This paper takes stock of Seychelles’ plans to manage climate change, from the perspective of its macroeconomic implications. It suggests macro-relevant reforms that could strengthen the plans’ likelihood of success. It highlights high public awareness and a body of existing sustainable development planning, which puts Seychelles several steps ahead toward preparedness. Next steps would be to ensure that climate change planning is integrated with the forthcoming National Development Plan. Disaster preparedness is a relatively strong point, but there is much still to be done—from improving warning systems to resilience building to contingency financing.
This Selected Issues paper analyzes sustaining potential growth in Aruba. As in the other Caribbean countries, there are growing concerns in Aruba about the slowdown in economic growth over the past two decades and the consequent tepid outlook for potential growth. Tackling such concerns requires identifying the underlying factors. This paper presents an overview of Aruba’s economic growth performance since 1990, analyzes factors behind the slowdown, and discusses how potential growth can be sustained. It suggests that Aruba should aim to finance its renewable energy and other future growth initiatives sustainably.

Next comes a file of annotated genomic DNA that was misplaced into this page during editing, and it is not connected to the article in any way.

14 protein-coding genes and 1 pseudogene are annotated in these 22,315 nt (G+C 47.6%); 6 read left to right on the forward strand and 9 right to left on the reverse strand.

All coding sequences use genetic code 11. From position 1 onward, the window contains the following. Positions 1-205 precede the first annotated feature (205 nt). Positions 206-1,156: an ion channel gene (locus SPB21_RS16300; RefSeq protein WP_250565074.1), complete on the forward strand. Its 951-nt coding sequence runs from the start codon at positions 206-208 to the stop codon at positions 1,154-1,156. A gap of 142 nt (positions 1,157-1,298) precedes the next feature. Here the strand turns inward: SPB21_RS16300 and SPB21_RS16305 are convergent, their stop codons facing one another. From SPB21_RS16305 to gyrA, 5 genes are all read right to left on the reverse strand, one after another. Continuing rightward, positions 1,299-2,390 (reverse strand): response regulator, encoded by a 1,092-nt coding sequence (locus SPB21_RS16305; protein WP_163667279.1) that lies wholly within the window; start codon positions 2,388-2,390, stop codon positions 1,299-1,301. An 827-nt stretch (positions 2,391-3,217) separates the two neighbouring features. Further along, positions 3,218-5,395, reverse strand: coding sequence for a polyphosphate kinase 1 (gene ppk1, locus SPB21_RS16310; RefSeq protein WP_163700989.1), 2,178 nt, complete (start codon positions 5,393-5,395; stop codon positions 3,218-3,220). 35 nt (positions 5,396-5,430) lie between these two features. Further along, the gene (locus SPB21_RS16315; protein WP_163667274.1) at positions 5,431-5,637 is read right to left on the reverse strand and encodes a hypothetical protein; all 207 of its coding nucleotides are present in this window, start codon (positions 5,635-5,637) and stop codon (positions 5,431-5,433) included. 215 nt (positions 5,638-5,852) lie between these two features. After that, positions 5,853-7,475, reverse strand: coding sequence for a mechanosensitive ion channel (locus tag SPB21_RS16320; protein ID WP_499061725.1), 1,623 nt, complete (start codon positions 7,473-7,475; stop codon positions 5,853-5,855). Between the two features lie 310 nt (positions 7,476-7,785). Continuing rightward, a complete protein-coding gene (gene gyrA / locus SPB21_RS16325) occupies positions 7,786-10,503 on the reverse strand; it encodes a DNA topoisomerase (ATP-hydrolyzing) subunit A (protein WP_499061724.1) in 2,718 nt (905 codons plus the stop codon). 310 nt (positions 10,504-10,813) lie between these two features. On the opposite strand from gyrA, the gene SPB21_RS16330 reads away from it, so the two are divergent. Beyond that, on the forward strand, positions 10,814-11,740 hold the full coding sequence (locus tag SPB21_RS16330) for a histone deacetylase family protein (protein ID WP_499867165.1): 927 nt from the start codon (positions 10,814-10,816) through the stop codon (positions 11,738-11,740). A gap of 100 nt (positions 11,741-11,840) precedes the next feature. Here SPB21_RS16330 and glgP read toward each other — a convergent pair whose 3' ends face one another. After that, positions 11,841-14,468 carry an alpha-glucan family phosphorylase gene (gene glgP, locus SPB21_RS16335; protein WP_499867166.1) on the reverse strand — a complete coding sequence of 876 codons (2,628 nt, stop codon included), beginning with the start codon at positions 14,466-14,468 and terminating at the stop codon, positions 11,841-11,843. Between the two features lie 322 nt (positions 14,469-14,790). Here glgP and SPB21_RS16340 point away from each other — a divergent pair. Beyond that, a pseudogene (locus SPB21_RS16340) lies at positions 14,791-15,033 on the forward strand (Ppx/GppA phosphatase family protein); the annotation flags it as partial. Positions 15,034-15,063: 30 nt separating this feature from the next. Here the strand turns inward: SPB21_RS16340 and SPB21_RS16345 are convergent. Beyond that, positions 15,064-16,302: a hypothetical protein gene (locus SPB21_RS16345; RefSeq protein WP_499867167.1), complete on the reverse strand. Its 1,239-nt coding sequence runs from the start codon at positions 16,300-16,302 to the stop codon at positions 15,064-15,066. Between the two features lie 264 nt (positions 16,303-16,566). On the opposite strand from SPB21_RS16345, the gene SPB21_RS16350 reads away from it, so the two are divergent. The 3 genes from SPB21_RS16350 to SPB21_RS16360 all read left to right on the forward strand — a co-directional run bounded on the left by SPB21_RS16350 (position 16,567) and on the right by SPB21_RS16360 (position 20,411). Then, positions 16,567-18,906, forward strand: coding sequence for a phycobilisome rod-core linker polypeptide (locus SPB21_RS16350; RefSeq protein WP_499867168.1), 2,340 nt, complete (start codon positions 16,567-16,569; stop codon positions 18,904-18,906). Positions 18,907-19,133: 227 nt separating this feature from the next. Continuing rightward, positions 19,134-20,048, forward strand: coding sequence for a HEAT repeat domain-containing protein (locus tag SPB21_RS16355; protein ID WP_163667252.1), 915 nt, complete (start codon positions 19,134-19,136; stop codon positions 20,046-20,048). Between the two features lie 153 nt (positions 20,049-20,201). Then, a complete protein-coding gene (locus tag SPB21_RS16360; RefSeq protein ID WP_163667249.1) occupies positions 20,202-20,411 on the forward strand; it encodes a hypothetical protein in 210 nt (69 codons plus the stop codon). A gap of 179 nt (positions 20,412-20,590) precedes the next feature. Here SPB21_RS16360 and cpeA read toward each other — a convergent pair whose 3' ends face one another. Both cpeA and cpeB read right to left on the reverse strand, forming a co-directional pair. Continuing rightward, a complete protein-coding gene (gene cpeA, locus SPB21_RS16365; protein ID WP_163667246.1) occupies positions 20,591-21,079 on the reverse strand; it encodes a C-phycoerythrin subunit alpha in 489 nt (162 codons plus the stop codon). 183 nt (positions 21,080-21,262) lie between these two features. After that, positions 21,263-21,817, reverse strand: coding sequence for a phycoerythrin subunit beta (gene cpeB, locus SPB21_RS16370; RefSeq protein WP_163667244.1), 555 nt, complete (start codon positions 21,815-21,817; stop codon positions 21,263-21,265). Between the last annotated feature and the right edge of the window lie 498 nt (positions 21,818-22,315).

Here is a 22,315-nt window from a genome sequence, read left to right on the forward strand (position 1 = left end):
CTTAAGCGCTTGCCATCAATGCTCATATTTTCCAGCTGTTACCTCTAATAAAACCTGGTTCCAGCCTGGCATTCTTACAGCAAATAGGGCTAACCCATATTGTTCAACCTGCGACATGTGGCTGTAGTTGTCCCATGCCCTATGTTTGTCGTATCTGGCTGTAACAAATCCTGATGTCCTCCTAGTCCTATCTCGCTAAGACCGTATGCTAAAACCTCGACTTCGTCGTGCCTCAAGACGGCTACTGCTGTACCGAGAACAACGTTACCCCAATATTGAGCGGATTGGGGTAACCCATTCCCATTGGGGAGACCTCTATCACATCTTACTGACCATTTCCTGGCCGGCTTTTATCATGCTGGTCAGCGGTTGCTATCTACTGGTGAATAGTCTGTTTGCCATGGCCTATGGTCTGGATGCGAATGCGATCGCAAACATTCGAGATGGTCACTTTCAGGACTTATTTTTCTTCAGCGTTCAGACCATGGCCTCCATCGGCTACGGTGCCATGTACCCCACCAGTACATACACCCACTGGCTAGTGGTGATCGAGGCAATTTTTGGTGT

RENEWABLE energy technologies are now being successfully used in numerous small-scale applications on a commercial basis and for some larger-scale power generation projects. For developing countries in particular, solar energy is an abundant and environmentally attractive resource, with enormous economic promise.
The need for cheap, renewable energy is worldwide. One potential source of such energy is ethyl alcohol or ethanol produced from such raw materials as sugarcane, molasses, corn, and cassava. The author outlines the economics of producing ethanol and discusses the implications of its use as an energy source, especially in developing countries.